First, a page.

Mr. Rockey’s weeks-long head start on the airwaves gave him time to pitch himself to voters as different from the Washington Republicans whose far-right members just ousted their own House Speaker. Emphasizing Mr. Rockey’s North Side roots, the ads promise more jobs, no tax increases, and “a sensible road because extremism doesn’t work.”
“He almost sounds like a conservative Democrat more than a Republican,” Mr. Shuster said of Mr. Rockey’s ads.
“He’s giving her a hell of a race,” Mr. Shuster added.
When Ms. Innamorato did hit the airwaves on Oct. 1, her first 30-second spot split time between promoting “shared values” such as safety and healthcare access, and tying Mr. Rockey to national Republicans like Mr. Trump.
The Rockey campaign blasted it as an “attack ad” — but also pointed to it as clear evidence that Ms. Innamorato’s campaign sees the GOP nominee as a legitimate threat.
“Anytime a Democrat in Allegheny County has to start their campaign out negatively, you gotta love being in that position,” Mr. Harris said. “We’re still the slight underdog, but we’re very encouraged by what our data shows.”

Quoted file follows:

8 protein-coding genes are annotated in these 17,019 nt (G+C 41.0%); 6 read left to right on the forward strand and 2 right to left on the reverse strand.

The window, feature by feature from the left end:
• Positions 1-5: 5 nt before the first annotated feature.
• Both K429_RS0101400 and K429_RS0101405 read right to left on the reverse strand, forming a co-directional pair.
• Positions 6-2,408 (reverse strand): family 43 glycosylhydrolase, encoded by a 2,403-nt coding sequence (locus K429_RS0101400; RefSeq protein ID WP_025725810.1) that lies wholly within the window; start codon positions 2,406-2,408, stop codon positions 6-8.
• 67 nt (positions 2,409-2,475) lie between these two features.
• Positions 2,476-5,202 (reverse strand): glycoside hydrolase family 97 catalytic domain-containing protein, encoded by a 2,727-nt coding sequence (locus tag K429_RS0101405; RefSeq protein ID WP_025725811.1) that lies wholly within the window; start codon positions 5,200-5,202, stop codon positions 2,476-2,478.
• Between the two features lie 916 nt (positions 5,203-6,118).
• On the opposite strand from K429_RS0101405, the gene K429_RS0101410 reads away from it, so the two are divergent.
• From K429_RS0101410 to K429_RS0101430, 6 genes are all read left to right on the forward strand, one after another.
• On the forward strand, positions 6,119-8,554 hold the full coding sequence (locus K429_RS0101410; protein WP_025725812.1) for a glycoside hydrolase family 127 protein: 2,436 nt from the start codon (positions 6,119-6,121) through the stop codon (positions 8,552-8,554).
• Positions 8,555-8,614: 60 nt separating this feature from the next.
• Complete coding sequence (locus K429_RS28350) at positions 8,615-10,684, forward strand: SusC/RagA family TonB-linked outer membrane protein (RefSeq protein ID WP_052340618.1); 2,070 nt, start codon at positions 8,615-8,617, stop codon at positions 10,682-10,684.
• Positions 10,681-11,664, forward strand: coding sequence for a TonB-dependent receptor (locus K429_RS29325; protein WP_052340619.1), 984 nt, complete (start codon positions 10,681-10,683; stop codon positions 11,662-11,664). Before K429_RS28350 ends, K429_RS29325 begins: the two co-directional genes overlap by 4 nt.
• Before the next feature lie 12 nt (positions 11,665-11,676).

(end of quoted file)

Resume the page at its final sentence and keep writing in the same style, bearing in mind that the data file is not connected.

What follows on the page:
“Sara’s been invisible,” Mr. Meena said of Ms. Innamorato’s late start on the airwaves. “I don’t know if she’s waiting for a bunch of money to come in, but I do know that Rockey started out pretty good in a kind of ad that would play well in Pittsburgh and Allegheny County.”
Ms. Innamorato, whose campaign didn’t respond to requests for comment, says she’s taking a grassroots approach.
“We’re meeting Allegheny County voters where they’re at — in parks, parking lots, and playgrounds — to share our vision about building a County for All!” she wrote late last month on social media. The post was accompanied by photos of Ms. Innamorato gathered with groups of people outside.
In an email to supporters last week, Ms. Innamorato said she had taken her campaign to “every municipality in Allegheny County.” In that same email, she asked supporters to help reach a fundraising goal of $15,000 to “keep our message on air until Election Day.”
Save Allegheny County, the pro-Rockey group, received $100,000 from the Commonwealth Leaders Fund, one of the top conservative political groups in the state, according to financial filings. Commonwealth is largely funded by Jeffrey Yass, a GOP mega donor and Pennsylvania’s richest man.
Ms. Innamorato has criticized the outside funding — while also bracing for more mud being slung her way.